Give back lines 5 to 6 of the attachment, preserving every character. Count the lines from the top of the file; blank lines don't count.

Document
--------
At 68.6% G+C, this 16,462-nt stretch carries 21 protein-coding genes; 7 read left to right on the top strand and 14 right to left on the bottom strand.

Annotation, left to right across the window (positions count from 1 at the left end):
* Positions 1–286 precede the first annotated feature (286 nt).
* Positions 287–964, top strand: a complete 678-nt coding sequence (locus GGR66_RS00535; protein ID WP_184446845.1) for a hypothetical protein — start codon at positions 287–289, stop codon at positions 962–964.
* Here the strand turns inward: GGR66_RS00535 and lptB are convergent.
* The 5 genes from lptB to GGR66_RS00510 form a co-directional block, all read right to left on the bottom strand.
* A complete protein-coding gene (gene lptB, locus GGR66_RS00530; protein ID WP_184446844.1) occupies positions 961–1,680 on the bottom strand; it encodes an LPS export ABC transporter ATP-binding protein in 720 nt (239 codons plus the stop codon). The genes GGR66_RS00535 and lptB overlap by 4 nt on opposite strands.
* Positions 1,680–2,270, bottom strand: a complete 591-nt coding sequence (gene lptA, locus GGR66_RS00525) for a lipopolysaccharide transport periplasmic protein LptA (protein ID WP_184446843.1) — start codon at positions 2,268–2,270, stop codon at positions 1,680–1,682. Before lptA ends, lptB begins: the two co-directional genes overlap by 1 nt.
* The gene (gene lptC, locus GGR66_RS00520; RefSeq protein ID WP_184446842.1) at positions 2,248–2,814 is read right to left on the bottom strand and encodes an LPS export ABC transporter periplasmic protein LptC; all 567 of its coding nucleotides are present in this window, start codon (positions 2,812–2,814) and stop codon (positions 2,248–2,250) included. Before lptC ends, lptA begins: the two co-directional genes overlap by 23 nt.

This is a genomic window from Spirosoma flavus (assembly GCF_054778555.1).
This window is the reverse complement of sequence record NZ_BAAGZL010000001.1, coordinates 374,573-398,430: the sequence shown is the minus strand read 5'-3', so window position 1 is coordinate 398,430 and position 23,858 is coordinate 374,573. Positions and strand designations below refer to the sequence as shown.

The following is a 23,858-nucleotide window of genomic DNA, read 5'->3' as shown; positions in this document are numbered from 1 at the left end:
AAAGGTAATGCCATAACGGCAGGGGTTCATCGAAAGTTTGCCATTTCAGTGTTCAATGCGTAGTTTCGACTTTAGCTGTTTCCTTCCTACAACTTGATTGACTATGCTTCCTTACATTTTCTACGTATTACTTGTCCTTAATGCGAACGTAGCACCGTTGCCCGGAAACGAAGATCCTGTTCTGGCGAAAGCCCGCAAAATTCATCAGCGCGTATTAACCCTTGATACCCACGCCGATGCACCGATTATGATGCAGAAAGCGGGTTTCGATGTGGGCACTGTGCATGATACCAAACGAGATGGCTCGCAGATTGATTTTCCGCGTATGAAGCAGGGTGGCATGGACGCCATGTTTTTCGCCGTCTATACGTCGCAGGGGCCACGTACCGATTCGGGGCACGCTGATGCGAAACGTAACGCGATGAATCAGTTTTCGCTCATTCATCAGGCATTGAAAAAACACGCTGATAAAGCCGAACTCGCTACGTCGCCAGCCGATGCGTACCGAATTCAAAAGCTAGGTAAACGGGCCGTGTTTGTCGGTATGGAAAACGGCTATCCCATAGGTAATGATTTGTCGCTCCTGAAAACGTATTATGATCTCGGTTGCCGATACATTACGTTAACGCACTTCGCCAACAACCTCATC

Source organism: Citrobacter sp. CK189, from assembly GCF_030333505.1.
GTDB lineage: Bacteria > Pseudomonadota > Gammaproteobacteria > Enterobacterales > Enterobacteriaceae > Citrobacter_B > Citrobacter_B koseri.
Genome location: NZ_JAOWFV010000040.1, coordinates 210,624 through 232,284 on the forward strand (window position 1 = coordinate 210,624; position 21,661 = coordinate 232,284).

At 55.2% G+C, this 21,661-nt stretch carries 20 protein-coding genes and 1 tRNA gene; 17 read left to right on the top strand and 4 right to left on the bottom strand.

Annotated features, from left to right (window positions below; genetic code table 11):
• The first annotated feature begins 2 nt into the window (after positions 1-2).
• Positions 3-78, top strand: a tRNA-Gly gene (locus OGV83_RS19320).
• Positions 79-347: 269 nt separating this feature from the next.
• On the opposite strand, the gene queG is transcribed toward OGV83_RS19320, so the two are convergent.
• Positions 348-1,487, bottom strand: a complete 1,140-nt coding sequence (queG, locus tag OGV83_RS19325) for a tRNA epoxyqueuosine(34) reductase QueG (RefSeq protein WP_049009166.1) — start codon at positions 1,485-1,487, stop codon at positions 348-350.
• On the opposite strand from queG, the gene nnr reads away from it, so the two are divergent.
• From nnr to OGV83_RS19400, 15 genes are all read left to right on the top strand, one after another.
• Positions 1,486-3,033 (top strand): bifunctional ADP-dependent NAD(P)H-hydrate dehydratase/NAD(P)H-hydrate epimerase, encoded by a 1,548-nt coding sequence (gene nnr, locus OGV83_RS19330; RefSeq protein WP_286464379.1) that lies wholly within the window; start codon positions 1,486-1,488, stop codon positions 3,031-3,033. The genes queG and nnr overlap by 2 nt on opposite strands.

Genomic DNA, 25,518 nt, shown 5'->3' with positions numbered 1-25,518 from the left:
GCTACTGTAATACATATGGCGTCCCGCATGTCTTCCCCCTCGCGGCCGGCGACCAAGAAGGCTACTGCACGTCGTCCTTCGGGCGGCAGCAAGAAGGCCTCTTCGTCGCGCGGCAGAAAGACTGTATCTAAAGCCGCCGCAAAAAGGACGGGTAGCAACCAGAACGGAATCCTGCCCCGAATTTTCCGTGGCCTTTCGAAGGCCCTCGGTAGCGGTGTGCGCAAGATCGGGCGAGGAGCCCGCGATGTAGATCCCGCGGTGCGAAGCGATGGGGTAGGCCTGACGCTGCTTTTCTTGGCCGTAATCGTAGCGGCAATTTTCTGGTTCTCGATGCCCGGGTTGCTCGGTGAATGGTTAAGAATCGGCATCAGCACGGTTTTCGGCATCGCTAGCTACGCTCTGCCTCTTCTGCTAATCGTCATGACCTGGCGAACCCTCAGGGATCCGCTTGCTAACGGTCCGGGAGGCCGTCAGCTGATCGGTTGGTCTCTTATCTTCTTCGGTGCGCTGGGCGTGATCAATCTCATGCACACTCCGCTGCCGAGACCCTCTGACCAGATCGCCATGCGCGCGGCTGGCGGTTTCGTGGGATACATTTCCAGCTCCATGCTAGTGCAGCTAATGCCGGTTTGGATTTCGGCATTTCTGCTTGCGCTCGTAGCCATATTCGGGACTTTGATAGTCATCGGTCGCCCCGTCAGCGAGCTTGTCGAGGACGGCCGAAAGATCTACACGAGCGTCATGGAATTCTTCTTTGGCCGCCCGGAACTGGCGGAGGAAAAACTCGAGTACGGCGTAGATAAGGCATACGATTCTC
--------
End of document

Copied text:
* Here the strand turns inward: GGR66_RS00535 and lptB are convergent.
* The 5 genes from lptB to GGR66_RS00510 form a co-directional block, all read right to left on the bottom strand.